Sirius airs Springsteen, uninterrupted

Radio service dedicates station to the Boss, his band

November 01, 2005|By KEVIN COWHERD | KEVIN COWHERD,SUN REPORTER

I'm drivin' in my car

I turn on the radio ...

And there's the Boss wailing out another tune.

There's Bruce in the morning, Bruce in the afternoon, Bruce in the evening.

There's Bruce 24 hours a day, seven days a week.

Yes, starting today, if you love his music, you can hear all Bruce Springsteen, all the time as Sirius Satellite Radio launches a commercial-free channel devoted to the music of the New Jersey rock legend and his E Street Band.

Naturally, there's a marketing tie-in: The start-up of E Street Radio coincides with the 30th anniversary of the release of the band's celebrated Born to Run album, which has been remastered and reissued by Columbia Records and will be released as a box set Nov. 15.

In addition to round-the-clock music from Bruce and the band, the channel will feature discussions about their albums, conversations with band members and interviews of just about everyone ever associated with the band over the past 30-plus years.

Noted rock biographer Dave Marsh, who hosts a weekly Sirius rock program, Kick Out the Jams With Dave Marsh, conducted a lengthy, 100-minute interview with Springsteen that airs today, during which Springsteen retraces his career and ruminates on what his music means to him.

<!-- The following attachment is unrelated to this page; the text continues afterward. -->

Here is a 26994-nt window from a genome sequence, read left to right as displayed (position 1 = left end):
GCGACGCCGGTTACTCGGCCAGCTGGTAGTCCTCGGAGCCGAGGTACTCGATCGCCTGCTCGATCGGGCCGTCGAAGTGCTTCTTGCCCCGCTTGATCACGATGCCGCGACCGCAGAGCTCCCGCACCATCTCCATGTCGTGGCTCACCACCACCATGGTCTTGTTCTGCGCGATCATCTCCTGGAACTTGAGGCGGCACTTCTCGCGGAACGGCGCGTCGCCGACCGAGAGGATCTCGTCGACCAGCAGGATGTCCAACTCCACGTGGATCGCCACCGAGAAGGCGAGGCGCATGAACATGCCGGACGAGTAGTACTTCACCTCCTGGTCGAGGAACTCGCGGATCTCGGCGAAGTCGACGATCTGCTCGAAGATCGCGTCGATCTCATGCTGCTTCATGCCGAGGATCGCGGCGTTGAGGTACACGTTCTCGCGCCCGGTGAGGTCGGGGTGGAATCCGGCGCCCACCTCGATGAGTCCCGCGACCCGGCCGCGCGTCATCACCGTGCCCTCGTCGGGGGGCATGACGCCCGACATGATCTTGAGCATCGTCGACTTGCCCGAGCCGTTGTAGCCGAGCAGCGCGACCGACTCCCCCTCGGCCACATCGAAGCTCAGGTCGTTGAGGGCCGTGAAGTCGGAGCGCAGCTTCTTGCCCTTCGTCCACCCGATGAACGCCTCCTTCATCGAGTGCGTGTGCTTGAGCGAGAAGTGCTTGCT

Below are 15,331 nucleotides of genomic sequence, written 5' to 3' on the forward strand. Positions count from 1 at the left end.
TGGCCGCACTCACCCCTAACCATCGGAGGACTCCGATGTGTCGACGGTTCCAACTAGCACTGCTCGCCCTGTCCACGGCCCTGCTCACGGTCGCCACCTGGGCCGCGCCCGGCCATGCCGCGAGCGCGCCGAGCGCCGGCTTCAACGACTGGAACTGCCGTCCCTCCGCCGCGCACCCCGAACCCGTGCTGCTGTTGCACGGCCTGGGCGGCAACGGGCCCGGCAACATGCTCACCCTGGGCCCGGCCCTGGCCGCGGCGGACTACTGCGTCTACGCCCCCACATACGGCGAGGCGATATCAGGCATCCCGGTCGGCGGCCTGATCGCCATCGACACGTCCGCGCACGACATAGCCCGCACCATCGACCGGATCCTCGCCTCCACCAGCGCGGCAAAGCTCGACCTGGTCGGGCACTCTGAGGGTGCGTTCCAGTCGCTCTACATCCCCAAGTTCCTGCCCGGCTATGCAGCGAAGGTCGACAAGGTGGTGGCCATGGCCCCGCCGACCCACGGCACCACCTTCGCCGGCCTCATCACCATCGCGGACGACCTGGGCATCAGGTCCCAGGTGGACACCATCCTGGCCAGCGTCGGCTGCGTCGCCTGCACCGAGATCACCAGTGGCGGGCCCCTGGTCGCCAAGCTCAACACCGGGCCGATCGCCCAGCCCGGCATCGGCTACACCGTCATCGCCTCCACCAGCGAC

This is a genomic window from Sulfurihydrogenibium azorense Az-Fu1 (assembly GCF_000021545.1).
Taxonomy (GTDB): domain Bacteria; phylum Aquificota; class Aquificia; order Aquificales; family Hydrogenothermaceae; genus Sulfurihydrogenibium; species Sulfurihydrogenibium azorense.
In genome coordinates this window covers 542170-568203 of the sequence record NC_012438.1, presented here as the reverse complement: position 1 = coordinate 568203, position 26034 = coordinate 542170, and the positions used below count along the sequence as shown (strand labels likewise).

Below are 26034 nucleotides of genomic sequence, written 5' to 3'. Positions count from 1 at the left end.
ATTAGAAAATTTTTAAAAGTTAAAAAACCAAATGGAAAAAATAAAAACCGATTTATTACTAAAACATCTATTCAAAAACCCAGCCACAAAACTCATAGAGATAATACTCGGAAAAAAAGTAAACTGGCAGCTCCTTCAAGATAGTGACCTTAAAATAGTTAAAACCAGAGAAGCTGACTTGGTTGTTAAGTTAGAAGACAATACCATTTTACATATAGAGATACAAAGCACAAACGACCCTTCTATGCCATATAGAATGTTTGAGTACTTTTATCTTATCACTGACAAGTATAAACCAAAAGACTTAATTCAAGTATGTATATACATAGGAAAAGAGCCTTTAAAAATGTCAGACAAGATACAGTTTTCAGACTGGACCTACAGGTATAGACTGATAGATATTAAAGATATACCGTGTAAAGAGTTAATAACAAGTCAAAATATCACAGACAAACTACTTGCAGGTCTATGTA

He also discusses how the seminal Born to Run, which sold more than 8 million copies worldwide and helped thrust him into the national spotlight, came to be.

Satellite radio, like satellite television, uses a signal sent by satellite to subscribers who have special receivers and pay a monthly fee. While it has a relatively small audience compared to broadcast radio, satellite service is growing in popularity. Sirius, one of two major services (the other is XM Satellite Radio), announced late last year that it had surpassed 1 million subscribers.

It was also the first satellite service to dedicate a round-the-clock, commercial-free channel exclusively to an individual artist, launching an all-Elvis Presley channel in June 2004 that broadcasts live from Graceland in Memphis, Tenn.

An all-Rolling Stones channel was launched two months ago, coinciding with the launch of the Stones' current "A Bigger Bang" world tour.

But Marsh says Springsteen might be the rock star best suited to having his own music channel.

It works with [Bruce] ... because so many people identify with him," says Marsh. "And you'll hear a range of music from him that you wouldn't hear from anyone else."

Marsh, who wrote Bruce Springsteen: Two Hearts, considered the definitive biography of the rock superstar, says the 54-year-old Springsteen's enduring appeal lies in the fact that "he never cheated [his audience], and he is the greatest live performer in that kind of music since James Brown."

The E Street Radio channel is scheduled to air through Jan. 31. But Elise Brown, a spokeswoman for Sirius, said its run "could very well be extended."

kevin.cowherd@baltsun.com

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